COUPE worth crowing over
Audi has slipped its elegant A5 coupe in under $80,000, reports NICK DALTON
THE more affordable coupes arrive with award-winning 2.0 TFSI turbocharged engines and quattro all-wheel drive.
They offer price tags of $15,000 less than the first of the A5s which were launched last year in 3.2 V6 modes and a turbo-diesel in the mid to high $90,000 bracket.
The manual version is $79,900 while the S tronic is $83,500.
For the first time, the A5 is available with Audi’s sporty, four cylinder 2.0 TFSI engine which has 155kW of power between 4300 and 6000rpm and 350Nm of torque.
It combines direct fuel injection and turbocharging technology with the new Audi valvelift system (AVS) which varies valve lift for increased power output and optimum fuel economy, racing from 0 to 100 km/h in 6.5 seconds but delivering 7.5 litres per 100km.
The A5 2.0 TFSI quattro is available with either the company’s progressive new sevenspeed dual-clutch S tronic gearbox, priced at $83,500, or a six-speed manual gearbox, priced at $79,900.
The dual-clutch gearbox is designed for use with a longitudinally-installed engine and quattro all-wheel drive. The fully automatic mode, in which the control unit determines the gearshifts, offers Drive and Sport programs.
In the A5 2.0 TFSI quattro S tronic variant, power flows from the drive shaft to the self-locking centre differential of the quattro drivetrain, which distributes it into two directions. In the regular distribution pattern, 60 per cent of the torque flows via the propeller shaft to the rear-axle differential and 40 per cent via a side shaft to the bevel pinion of the front axle differential. To reduce weight, this shaft is also hollow. When needed, the centre differential can deliver up to 85 per cent of the power to the rear axle or up to 65 per cent to the front axle.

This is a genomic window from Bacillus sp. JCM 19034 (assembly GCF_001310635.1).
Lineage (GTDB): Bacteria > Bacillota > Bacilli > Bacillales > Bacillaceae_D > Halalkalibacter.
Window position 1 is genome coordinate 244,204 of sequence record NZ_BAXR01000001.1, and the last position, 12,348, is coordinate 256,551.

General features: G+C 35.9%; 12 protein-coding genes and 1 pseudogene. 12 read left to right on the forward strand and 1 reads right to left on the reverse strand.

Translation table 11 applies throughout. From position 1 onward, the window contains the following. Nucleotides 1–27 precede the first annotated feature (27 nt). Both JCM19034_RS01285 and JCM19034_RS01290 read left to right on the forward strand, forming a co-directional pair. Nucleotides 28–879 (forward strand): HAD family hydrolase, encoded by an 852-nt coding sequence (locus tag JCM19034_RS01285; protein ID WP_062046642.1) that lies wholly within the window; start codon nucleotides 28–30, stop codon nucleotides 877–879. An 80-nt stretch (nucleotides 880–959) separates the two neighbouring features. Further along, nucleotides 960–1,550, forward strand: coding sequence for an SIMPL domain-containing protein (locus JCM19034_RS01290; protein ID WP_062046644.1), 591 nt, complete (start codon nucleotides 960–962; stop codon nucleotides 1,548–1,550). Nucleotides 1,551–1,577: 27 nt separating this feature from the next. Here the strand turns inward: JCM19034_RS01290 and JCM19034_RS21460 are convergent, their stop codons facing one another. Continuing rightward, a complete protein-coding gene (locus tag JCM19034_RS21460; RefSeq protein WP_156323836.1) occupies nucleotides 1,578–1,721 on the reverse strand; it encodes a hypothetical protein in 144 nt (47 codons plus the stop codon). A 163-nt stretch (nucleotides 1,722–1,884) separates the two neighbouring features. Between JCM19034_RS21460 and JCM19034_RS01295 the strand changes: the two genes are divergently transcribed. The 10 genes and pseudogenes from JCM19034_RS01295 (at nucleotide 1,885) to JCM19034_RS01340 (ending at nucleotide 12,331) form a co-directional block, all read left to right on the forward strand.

Transmission management is by means of a mechatronic module. This compact unit containing the control units and hydraulic actuators is a completely new development. Its control concept allows the speed of the gearshift to be varied, with precise control of the power necessary for the process.
The control pressure is generated by an efficiently operating oil pump that is located next to the mechatronic module and is driven by a gear stage. It is supported by a vacuum booster for cooling the dual clutch during starting. This virtually doubles the amount of oil delivered on demand, without any need to increase the power consumption.
In the standard specification, the A5 2.0 TFSI quattro powertrain features a six-speed manual gearbox with sporty ratios. This is noted for its very precise action with crisp, short gearshifts. A special mount for the selector forks effectively isolates the gear lever from driveline vibrations.
From standstill, the 1490kg A5 2.0 TFSI quattro manual can sprint to 100km/h in 6.5 seconds, reach 246km/h, average 7.4 litres of 95 RON premium unleaded petrol per 100km, and emit 173g of CO2/km. The S-tronic is just as quick to 100km/h, 1km/h slower overall, 0.1L/100km thirstier and 6g/km dirtier.
Nevertheless, Audi is crowing loudly about the 155kW/350Nm A5 2.0 TFSI quattro S-tronic’s virtues when compared to its similarly priced 160kW/250Nm BMW 325i Coupe auto and soon to be replaced 135kW/250Nm Mercedes-Benz CLK 200 Kompressor auto rivals. The A5 has 100Nm more torque than either, is more than one second faster in the 0-100km/h sprint-time than the second-placed BMW,
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